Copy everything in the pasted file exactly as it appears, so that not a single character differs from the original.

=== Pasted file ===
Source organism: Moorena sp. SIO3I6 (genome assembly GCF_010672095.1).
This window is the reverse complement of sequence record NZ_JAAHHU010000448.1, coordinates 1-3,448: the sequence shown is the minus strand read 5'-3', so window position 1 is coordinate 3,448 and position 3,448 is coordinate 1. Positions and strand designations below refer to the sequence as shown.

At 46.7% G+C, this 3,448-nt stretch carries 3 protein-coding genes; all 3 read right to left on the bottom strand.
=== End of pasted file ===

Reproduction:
Source organism: Moorena sp. SIO3I6 (genome assembly GCF_010672095.1).
This window is the reverse complement of sequence record NZ_JAAHHU010000448.1, coordinates 1-3,448: the sequence shown is the minus strand read 5'-3', so window position 1 is coordinate 3,448 and position 3,448 is coordinate 1. Positions and strand designations below refer to the sequence as shown.

At 46.7% G+C, this 3,448-nt stretch carries 3 protein-coding genes; all 3 read right to left on the bottom strand.